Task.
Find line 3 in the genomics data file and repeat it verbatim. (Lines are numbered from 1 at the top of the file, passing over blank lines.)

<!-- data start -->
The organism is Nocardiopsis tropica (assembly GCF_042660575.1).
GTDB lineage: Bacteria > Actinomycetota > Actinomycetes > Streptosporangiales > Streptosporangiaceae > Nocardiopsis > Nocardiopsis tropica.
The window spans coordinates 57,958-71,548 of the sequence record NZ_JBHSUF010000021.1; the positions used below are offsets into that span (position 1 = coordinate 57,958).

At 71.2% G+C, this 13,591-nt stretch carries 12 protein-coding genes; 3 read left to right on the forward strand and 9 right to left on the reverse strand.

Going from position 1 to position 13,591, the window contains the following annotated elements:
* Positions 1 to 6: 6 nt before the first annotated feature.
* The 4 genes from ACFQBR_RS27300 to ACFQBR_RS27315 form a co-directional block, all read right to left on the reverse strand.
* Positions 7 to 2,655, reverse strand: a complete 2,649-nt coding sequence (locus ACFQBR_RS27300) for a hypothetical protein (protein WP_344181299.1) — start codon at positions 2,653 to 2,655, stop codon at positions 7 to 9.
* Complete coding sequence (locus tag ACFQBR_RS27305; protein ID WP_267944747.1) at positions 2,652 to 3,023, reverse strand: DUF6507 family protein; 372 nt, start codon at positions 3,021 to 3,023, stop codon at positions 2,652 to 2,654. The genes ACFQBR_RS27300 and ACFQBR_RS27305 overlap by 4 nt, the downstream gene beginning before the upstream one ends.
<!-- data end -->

The window spans coordinates 57,958-71,548 of the sequence record NZ_JBHSUF010000021.1; the positions used below are offsets into that span (position 1 = coordinate 57,958).